Do You Have Hypothyroidism and Excess Weight? This is The Way To Lose It

Hypothyroidism or an underactive thyroid gland is a condition that has many health repercussions. Unfortunately it’s a very common condition that affects millions of people worldwide and is known to be accompanied with an inability to lose weight. If you’ve noticed that you have a difficulty losing weight or you’re gaining weight uncontrollably you might have an underactive thyroid gland.

The prescribed course of treatment for this condition is taking drugs to stimulate the function of the thyroid but in many cases even these drugs can’t help you shed the extra pounds you’ve gained as a result of your condition. This can be very frustrating, especially if you’re trying your best and the results are still absent. What can you do in such a situation?

The first thing you need to do is understand why hypothyroidism makes it difficult for people to lose weight and from there you can address the issue much better.


  • Poor thyroid treatment
  • T3 need
  • a change in the metabolism
  • Leptin and insulin resistance
  • Stress caused brain chemistry changes

Now we’ll go over every one of these factors and explain how you can deal with each one.


The most common goal for almost every endocrinologist when treating hypothyroidism is to restore the TSH levels back to normal, within the TSH reference range, and when they achieve this they consider that the thyroid function is restored. However, many studies have shown that if the patient’s TSH levels are at the upper line of the reference range this leads to weight gain, higher BMI index and higher risk of obesity. Having this in mind, many doctors now try to maintain the TSH level somewhere in the middle or lower, to prevent weight gain.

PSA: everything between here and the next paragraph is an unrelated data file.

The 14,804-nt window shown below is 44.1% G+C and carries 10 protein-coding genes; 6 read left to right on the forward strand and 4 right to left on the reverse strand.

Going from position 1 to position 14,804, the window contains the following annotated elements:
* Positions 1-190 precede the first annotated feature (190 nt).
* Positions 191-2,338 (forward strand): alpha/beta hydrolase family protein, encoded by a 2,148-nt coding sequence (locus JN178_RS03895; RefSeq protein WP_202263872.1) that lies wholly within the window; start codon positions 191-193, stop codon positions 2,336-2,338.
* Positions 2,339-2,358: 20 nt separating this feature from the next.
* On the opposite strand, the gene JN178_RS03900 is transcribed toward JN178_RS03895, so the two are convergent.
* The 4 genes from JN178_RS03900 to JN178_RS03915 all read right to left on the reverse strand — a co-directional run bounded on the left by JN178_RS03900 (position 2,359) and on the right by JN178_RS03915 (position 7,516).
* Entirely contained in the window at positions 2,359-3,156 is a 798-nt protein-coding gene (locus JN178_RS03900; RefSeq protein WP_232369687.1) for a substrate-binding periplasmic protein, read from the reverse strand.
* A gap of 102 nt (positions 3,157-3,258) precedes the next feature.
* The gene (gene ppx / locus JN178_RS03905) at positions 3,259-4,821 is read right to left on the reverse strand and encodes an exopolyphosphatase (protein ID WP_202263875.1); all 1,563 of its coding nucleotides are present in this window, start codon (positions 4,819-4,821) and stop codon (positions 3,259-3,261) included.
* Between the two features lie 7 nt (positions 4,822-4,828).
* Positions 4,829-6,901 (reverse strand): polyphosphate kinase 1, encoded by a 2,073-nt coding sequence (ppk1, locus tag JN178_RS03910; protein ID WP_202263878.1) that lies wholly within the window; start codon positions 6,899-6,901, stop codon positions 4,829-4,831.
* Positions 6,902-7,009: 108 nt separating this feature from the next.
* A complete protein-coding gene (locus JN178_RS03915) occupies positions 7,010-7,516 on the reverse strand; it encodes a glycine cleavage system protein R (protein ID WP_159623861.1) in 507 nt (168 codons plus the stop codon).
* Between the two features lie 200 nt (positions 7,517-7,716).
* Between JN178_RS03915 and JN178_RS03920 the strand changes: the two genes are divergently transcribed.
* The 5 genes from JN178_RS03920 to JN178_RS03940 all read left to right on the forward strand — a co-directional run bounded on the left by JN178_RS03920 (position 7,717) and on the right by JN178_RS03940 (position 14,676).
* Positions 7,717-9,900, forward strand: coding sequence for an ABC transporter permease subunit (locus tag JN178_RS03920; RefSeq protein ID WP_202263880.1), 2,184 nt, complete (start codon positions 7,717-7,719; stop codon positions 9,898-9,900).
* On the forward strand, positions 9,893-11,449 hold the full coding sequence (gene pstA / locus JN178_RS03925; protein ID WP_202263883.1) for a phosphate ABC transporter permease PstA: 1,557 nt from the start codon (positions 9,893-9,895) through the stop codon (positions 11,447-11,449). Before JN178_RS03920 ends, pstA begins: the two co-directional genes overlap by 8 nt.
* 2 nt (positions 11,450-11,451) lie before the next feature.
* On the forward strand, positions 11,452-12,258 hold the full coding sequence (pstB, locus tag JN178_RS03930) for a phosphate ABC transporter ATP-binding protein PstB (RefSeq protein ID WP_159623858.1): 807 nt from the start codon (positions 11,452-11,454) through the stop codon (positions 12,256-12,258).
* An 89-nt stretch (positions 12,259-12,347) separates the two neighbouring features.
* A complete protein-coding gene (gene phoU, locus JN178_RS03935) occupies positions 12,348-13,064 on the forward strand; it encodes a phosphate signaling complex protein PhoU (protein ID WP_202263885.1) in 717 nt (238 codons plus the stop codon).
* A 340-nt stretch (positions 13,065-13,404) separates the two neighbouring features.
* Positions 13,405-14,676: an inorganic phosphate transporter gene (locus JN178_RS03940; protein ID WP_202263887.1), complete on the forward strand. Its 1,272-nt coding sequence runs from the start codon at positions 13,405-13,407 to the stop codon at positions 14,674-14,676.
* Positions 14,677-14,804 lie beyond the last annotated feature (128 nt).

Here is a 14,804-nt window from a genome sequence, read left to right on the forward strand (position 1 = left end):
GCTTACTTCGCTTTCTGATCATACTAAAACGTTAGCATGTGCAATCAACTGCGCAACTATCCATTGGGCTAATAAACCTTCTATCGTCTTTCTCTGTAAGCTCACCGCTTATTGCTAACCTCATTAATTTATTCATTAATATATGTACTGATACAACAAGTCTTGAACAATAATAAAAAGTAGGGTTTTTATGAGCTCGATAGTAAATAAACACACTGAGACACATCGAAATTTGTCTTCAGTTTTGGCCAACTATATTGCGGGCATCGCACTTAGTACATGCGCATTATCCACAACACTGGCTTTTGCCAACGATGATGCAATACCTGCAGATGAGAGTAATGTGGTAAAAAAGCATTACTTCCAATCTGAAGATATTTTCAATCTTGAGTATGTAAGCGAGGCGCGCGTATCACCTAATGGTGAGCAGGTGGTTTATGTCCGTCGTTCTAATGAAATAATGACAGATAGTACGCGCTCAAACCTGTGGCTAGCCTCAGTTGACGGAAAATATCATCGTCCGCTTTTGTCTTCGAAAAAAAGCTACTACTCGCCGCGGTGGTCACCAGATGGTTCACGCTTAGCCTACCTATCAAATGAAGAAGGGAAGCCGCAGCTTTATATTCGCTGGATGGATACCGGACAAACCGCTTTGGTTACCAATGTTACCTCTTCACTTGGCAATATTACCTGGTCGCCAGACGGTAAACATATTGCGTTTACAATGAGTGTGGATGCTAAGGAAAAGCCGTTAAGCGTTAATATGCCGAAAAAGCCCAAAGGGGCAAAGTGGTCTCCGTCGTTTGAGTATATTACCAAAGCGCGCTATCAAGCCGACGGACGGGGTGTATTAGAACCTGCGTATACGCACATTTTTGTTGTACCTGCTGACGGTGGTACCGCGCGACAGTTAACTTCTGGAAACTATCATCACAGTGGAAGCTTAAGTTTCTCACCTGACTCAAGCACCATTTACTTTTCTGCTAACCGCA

Hypothyroidism is usually treated with a synthetic form of the T4 hormone, levothyroxine. However, there have been some studies that suggest some patients that have a unique combination of factors, like nutritional deficiencies or some genetic diseases have a bigger need of the T3 hormone. Under these circumstances, these patients have shown better results and a significant weight loss when treated with a combination of T4 and T3 drugs.

Change in the metabolism

Our metabolism is a marvel of nature, it’s designed to ensure we don’t die of starvation and makes sure we keep our energy within what’s known as a reference point, similar to our body temperature. That’s why if you start ingesting more calories than usual or your metabolic function is slowed down you’ll most certainly gain a few pounds. But if the metabolic function runs smoothly it will be accelerated to burn the extra calories and your body weight will be back to normal.

However, when suffering from hypothyroidism your metabolism is slower and when you take more calories your body sets a new reference point and tries to maintain it. And that’s where all the weight gain problems start.

Brain chemistry changes

Everything in our body is linked to our brain and its chemistry. Consequently, things like feeling hungry, feeling full, fat storing and fat burning are also very much connected to your brain chemistry and the thousands of neurotransmitters and hormones. We have neurotransmitters that tell us we’re hungry and what to eat and those that tell us that we’ve had enough and we shouldn’t eat any more. Then we have hormones that instruct our body when to burn fat and when to store in in our cells, so when all of this is disrupted we start to notice appetite changes and weight gain.

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